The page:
Most of the time.

Friday, April 22, 2005

Whatever happened to safe sex? 

Do you remember when you couldn't read an article or watch a TV show without hearing about safe sex? Actually, towards the end of that era, it was being referred to, more correctly, as "safER sex," because condoms slip and break and are therefore NOT total protection... when's the last time you heard THAT term? AIDS is still very much with us, particularly threatening young people and minority women, and there are still diseases like herpes and genital warts that have no cure, a laundry-list of forms of hepatitis, some of which are brutal, and plenty of traditional STD's that can mess with you in a variety of ways if left untreated... so why don't we hear anything about the need to be safe any more? Are we out of our MINDS?

When surveys show that as high as 65%-75% of people are cheaters, why is it always said that you can stop using condoms in an established, allegedly monogamous relationship?

When's the last time you saw any reference to using condoms and dental dams during oral sex? You CAN still transmit the full spectrum of diseases, including AIDS, during oral sex... and we're hearing more and more about teens, who are at increasingly high risk of contracting AIDS, having oral sex parties, a common theme of which is to have the girls put on different colors of lipstick and leave lipstick prints of all the colors on every boy's penis, which presupposes that they are NOT wearing condoms (that the girls are willing to give serial blowjobs when they're getting nothing in return is a whole other rant).

There was a time when you could get flavored condoms, which are meant to facilitate safer fellatio, everywhere; now, you'll probably have to go to an adult bookstore to find them, and I don't know where you could find a dental dam outside of stores that cater to the gay community.

Condom ads used to be common; when's the last time you saw one?

You see sex scenes in nearly every movie and TV show; what % of them show condom use, much less adherence to any of the other safe sex guidelines? The only one I can think of is "Queer as Folk," which is fanatical about showing condoms being used for every act of intercourse, but, sadly, NOT for oral sex of the various kinds portrayed... some of which would require dental dams, which to the best of my memory have never even been mentioned on the show, even though some of the oral sex is of the risky anal variety.

Every trivial detail of celebrities' lives are shoved in our faces in every newscast and periodical, but the fact that a long list of grim sexually transmitted diseases are spreading by leaps and bounds isn't seen as worthy of a mention anywhere. How many kids who are too young to have been paying attention when the necessary info was readily available, or who weren't even born then, are going to DIE because the American people got tired of hearing about safe sex?

Thursday, April 21, 2005

An insight into men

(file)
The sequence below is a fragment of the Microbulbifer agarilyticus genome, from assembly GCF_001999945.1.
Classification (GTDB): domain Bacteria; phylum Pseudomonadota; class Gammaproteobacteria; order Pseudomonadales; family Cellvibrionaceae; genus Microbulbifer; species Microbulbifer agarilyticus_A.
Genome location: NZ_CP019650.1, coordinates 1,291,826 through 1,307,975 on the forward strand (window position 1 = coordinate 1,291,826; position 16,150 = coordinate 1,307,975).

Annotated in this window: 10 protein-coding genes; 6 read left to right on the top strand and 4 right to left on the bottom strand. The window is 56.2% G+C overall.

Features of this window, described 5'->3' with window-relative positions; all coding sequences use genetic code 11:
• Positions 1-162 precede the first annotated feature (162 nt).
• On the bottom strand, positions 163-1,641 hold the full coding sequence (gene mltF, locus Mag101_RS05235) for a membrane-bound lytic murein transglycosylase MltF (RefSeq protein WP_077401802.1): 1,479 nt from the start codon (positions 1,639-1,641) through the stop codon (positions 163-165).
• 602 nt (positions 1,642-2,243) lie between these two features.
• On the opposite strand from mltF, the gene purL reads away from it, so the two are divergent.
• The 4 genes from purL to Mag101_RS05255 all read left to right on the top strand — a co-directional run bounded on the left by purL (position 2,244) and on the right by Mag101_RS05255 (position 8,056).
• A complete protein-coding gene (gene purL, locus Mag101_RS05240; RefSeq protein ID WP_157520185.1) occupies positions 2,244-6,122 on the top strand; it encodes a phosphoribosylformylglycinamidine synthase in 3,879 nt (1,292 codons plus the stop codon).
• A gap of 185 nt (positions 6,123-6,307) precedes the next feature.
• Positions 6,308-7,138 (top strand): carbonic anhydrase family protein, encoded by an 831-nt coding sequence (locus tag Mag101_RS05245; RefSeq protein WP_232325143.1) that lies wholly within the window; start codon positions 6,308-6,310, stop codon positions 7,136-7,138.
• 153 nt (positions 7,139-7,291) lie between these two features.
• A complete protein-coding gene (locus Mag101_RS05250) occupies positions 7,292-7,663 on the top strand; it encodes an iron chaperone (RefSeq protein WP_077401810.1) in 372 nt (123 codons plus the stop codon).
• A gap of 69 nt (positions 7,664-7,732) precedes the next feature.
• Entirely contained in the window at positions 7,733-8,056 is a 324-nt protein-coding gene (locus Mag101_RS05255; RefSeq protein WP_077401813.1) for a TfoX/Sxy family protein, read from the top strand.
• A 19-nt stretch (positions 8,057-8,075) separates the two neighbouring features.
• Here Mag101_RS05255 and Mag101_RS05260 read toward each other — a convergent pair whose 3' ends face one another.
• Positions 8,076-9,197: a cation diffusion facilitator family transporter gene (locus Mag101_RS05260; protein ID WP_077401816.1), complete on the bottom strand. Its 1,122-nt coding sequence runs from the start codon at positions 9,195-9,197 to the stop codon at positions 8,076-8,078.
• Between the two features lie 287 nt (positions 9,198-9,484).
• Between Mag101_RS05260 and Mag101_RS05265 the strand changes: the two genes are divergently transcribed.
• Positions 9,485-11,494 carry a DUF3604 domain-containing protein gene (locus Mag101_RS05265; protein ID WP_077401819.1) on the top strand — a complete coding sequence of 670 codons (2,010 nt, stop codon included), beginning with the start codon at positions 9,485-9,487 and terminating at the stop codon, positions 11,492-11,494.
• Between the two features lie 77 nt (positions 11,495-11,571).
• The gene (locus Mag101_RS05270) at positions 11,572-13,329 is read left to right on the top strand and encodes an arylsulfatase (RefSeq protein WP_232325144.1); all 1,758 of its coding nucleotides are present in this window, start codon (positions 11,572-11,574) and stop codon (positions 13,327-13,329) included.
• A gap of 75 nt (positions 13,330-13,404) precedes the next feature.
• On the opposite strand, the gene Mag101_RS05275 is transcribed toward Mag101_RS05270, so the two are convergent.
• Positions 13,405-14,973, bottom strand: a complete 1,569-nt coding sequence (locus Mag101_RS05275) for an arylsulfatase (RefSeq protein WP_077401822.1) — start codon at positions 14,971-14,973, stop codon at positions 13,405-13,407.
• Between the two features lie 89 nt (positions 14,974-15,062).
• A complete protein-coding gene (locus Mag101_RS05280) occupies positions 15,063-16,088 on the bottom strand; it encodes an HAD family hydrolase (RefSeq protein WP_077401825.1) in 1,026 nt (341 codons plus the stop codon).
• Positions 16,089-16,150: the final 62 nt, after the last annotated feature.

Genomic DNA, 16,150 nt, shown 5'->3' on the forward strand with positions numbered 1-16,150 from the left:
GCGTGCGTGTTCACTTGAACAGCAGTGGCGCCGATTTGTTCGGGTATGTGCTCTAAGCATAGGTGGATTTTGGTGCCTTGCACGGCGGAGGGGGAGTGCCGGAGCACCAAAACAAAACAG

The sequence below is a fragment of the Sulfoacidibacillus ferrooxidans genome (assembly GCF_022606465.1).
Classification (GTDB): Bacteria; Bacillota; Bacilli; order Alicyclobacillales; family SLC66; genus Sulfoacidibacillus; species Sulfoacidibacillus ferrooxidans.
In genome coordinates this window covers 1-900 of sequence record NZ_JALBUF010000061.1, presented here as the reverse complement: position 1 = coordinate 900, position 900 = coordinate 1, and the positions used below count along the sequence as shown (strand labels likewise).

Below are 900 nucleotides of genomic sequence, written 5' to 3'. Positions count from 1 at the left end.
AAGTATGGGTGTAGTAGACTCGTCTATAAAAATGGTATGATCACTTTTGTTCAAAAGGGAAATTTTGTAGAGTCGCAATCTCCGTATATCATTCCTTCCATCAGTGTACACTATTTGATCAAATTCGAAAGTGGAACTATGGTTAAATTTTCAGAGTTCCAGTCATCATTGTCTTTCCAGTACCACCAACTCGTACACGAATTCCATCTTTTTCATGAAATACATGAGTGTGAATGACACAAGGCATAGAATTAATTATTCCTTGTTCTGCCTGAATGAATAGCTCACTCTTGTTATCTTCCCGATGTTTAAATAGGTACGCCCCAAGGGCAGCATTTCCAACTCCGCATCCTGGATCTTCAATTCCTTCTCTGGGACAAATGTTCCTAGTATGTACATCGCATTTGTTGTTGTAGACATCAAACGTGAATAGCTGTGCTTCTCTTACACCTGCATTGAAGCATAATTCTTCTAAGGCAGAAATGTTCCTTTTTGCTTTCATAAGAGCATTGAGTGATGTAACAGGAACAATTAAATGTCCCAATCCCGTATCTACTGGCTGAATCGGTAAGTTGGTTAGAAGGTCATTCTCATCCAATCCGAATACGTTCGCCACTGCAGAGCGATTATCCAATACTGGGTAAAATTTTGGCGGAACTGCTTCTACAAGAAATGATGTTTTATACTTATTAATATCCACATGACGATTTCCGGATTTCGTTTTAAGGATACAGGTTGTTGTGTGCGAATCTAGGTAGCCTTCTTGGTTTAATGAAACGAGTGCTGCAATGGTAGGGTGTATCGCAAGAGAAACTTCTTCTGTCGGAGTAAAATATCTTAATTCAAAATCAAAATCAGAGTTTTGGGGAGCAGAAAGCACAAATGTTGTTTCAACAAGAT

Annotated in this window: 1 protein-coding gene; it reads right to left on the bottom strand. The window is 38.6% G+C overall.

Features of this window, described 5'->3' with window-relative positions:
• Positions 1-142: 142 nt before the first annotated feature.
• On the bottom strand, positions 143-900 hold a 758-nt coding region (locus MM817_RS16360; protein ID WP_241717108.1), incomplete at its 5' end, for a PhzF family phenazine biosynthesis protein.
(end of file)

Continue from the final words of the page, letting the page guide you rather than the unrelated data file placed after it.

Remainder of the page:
We hear that men like to pursue women in the dating arena, and are put off by women usurping that role. We hear that men are tired of doing all the pursuing, and taking all the rejection risk, and want women to take the initiative. These things can't BOTH be true of men in general, so we're left with a confusing and contradictory situation with different "experts" giving women advice based on opposing concepts of male preferences, with each side giving logical and persuasive arguments for why men supposedly feel whichever way they think men feel, with neither side ever admitting that there's GOT to be something to what the other side says based on what men are saying and people's real-life experiences. Last month's Cosmo has provided me with another eye-opener, from a question answered in their "Ask Him Anything" column, located online here:


To save you having to bring up another window, I've copied it all here:

Q: "Be honest: How do guys really feel about being asked out by a girl?"

A: "Ask any guy if he likes a woman to make the first move, and he'll tell you, "Hell, yeah!" That's not entirely true though. Something happens in the male mind when this sort of hypothetical is posed: We all assume the girl in question is a scorchingly sexy centerfold type who's never done anything like this...until now. But when this scenario plays out in the real world, most men can't help feeling slightly uncomfortable.

Don't get me wrong: We're flattered that you asked. But at the same time, we question why you had to. A guy would like to think you're the hottest thing on the market since Jennifer Aniston became single again. In other words, you should be so desirable that you don't have to ask for a date, because your waiting list is already too long.

Now this doesn't mean you have to sit back, painting your toenails and hoping for a text message from him. Use a more subtly suggestive approach to make it seem as if it were his brilliant idea. Try something like, "So, what are you up to this weekend?" or "We should grab a drink one of these days." If he's the least bit into you and not a freakin' moron, he'll most likely take the bait."

Finally, an explanation that ties the conflicting claims together; men are saying they want one thing while in fact wanting another, or at least believing they want another... just as they're always accusing women of doing, lol. So, both genders are human-imagine that.

The bottom line is that men are biologically programmed to be the pursuers (they're bigger and stronger, so it wouldn't work too well the other way), and, although they might get frustrated if they've been rejected alot recently, and so complain that women aren't taking equal risks, and although they might mouth the PC idea of women doing 50% of the initiation in dating (and sex), and although there might be some shy or badly "burned" guys who want and need women to do the work, men in general LIKE to do things the "biological" way, LIKE to see themselves as the intrepid hunters, seeking out and "conquering" the most desirable women, because it makes them feel virile and studly... and because it gives them the ILLUSION of control. ;-)